The ongoing COVID-19 pandemic changed the higher education experience for students across the United States, with more than 90 percent of institutions reporting a shift in education delivery with the arrival of COVID-19.
The rapid transition to remote study came with its own learning curve for students and faculty alike. But for many students with disabilities, the shift offered new educational modalities as well as challenges – and the hope that some changes will continue after the threat of the virus subsides.
“This was a really unique, historical moment,” says Nicholas Gelbar ’06 (ED), ’07 MEd, ’13 Ph.D., an associate research professor with the Neag School of Education. “Remote learning, online learning, had been percolating for a while, and then there’s this moment where everything went online. For the group that we research – college students with disabilities – this is an especially unique time, because most of the services they receive at the college level are set up for in-person learning. This shift made us wonder, how do these services and these supports, these accommodations that they receive, how do they translate to this online world?”
Gelbar is a co-author of a new study, recently published in the Journal of Postsecondary Education and Disability, that examined the impact of the rapid transition to online learning during the spring 2020 academic semester on college students with disabilities. The researchers conducted a national survey of more than 340 students in both two and four-year programs to measure the perceptions of college students with disabilities about their experiences. The online survey was conducted in August and September 2020.
Overall, the researchers found that, despite certain drawbacks, the students surveyed felt supported by their institutions, faculty, and disability services offices.
“What we found is that the students said there were things that were kind of advantageous and there were things that were harder in the online environment,” Gelbar says. “They found the learning management systems accessible. They were able to change how they took notes, because they were able to watch an online lecture and then watch it over again, so they could take notes multiple ways. They said their instructors were really helpful about communicating any changes to assignments or projects that happened.”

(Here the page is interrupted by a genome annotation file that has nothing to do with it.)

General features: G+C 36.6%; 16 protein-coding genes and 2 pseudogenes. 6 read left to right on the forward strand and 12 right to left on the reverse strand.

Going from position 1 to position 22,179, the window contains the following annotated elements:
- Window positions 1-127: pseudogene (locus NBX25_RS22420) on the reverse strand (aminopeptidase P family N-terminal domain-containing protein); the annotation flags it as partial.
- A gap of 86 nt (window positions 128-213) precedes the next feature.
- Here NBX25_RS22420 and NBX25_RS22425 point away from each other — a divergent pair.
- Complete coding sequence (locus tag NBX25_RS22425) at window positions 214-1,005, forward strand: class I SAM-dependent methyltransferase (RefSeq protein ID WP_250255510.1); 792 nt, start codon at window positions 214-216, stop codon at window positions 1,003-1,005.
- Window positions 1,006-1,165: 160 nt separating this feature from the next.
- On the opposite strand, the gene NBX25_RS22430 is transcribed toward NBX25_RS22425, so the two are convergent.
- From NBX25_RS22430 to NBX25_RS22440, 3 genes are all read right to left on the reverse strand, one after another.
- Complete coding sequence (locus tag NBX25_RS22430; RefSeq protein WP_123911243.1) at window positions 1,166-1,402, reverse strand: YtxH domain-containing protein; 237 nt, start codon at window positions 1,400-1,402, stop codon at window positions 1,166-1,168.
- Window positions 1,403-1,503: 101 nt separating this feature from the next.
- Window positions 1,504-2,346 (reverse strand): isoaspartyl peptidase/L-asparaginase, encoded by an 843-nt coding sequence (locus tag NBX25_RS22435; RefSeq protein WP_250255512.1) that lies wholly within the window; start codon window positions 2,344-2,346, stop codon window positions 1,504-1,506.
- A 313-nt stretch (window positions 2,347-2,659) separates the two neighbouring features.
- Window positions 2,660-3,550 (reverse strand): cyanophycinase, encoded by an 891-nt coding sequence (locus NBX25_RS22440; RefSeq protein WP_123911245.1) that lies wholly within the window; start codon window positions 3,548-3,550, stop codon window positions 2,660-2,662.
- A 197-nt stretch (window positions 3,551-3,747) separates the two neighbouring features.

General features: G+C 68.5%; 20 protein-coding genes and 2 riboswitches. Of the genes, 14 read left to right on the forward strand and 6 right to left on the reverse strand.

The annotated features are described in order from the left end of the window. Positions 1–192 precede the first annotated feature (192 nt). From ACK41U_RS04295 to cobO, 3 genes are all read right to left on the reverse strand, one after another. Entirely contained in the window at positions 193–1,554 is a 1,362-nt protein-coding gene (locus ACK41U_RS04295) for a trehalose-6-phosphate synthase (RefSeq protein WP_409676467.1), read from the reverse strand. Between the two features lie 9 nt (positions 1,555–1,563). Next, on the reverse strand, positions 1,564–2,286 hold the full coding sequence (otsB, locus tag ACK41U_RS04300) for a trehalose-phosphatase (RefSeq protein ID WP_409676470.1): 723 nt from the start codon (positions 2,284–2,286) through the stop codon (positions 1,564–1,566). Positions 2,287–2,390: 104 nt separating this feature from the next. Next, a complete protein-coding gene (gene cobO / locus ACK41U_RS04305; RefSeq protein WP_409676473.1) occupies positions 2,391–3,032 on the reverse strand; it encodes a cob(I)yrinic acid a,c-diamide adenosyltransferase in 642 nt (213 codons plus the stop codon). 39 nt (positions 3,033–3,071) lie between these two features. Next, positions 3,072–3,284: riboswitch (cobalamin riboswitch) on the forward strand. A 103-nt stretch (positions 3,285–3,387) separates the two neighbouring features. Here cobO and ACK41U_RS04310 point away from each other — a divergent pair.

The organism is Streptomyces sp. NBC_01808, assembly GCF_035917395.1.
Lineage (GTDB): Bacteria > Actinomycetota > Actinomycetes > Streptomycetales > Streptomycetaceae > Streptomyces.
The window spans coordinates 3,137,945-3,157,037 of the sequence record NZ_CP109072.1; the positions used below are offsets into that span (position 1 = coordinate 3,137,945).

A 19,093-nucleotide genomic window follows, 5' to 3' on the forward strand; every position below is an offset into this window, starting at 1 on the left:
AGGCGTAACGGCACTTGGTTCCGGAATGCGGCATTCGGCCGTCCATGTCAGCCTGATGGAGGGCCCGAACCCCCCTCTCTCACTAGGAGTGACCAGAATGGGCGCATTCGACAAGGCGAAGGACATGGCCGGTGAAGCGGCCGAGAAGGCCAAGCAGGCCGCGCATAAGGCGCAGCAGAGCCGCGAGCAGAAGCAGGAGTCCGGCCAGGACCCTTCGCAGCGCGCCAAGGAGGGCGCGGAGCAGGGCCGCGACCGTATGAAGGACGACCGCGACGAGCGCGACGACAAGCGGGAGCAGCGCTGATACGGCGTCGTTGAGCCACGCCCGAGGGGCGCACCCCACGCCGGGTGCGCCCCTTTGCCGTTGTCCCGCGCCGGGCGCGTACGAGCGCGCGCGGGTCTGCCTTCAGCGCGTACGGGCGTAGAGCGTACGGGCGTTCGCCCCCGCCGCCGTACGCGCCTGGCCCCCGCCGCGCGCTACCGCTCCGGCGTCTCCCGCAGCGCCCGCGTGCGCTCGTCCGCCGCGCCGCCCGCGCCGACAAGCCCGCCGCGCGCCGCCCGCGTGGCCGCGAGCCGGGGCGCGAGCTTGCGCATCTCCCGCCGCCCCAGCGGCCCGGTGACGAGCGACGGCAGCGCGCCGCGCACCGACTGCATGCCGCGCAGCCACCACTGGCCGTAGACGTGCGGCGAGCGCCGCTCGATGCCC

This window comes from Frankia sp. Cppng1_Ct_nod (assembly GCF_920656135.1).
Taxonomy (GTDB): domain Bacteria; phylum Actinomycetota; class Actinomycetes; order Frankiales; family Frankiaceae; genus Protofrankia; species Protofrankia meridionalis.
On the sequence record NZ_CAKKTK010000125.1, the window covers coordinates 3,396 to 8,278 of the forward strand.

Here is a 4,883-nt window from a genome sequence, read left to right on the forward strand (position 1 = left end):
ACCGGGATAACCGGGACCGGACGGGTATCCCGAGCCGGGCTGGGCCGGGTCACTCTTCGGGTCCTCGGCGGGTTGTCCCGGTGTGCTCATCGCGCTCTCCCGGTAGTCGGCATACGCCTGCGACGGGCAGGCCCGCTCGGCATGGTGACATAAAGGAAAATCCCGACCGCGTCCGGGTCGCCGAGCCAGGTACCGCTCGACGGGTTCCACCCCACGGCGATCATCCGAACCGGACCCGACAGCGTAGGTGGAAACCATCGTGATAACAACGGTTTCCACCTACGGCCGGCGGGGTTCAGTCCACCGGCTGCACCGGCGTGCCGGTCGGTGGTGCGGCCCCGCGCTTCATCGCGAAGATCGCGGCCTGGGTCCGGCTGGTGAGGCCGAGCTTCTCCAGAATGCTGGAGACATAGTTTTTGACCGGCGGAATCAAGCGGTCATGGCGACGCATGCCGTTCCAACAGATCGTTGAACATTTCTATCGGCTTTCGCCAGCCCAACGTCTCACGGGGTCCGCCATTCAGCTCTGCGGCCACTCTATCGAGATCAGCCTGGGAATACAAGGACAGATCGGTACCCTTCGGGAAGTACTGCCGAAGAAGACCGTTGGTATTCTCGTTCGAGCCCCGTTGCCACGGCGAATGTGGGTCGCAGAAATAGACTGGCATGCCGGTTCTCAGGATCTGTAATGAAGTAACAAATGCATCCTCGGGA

Gelbar continued, “The drawback was that they reported having family demands that impacted their learning. They talked about how home isn’t always the best place to do their studying – there’s distractions. They said they felt less connected to other students and to their instructors.”
A major, positive change reported by the students was the shift to online communication with disability service providers at their universities, who typically help students access the accommodations they need to conduct their studies, things like extended deadlines on assignments, more time for test taking, and assistance with taking notes.
“There were lots of universities that responded by saying, ‘well, you aren’t on campus anymore, so how do we get you changes to your accommodations?’” says study co-author Michael Faggella-Luby, a professor of special education at Texas Christian University, director of the Alice Neeley Special Education Research and Service (ANSERS) Institute, and a former associate professor at the Neag School of Education. “We can’t do it the old way, where, you come in and meet with us, we write you a letter, you take the letter to your professor, they sign it. We can’t do this anymore, so some universities responded by moving the whole process online. Well, now everybody wins. It’s much easier to do those things.”
It’s also more private, Faggella-Luby says – allowing students to discuss their need for accommodations with their professors outside of an open classroom environment.
“We know only half the college kids who have disabilities when they get to college file the paperwork to get the services that they have an entitlement to,” says Faggella-Luby. “Why? Well, at least for some, they don’t want to be one of those kids who has to stay behind at the end of the first class with a piece of paper in their hand, basically saying, ‘Hi, I’m a kid with a disability.’ What this did was expedite, but also destigmatize – create an opportunity for folks to be able to communicate in a private way about something that is very private, and yet still maintain a high level of services. That to me was essential.”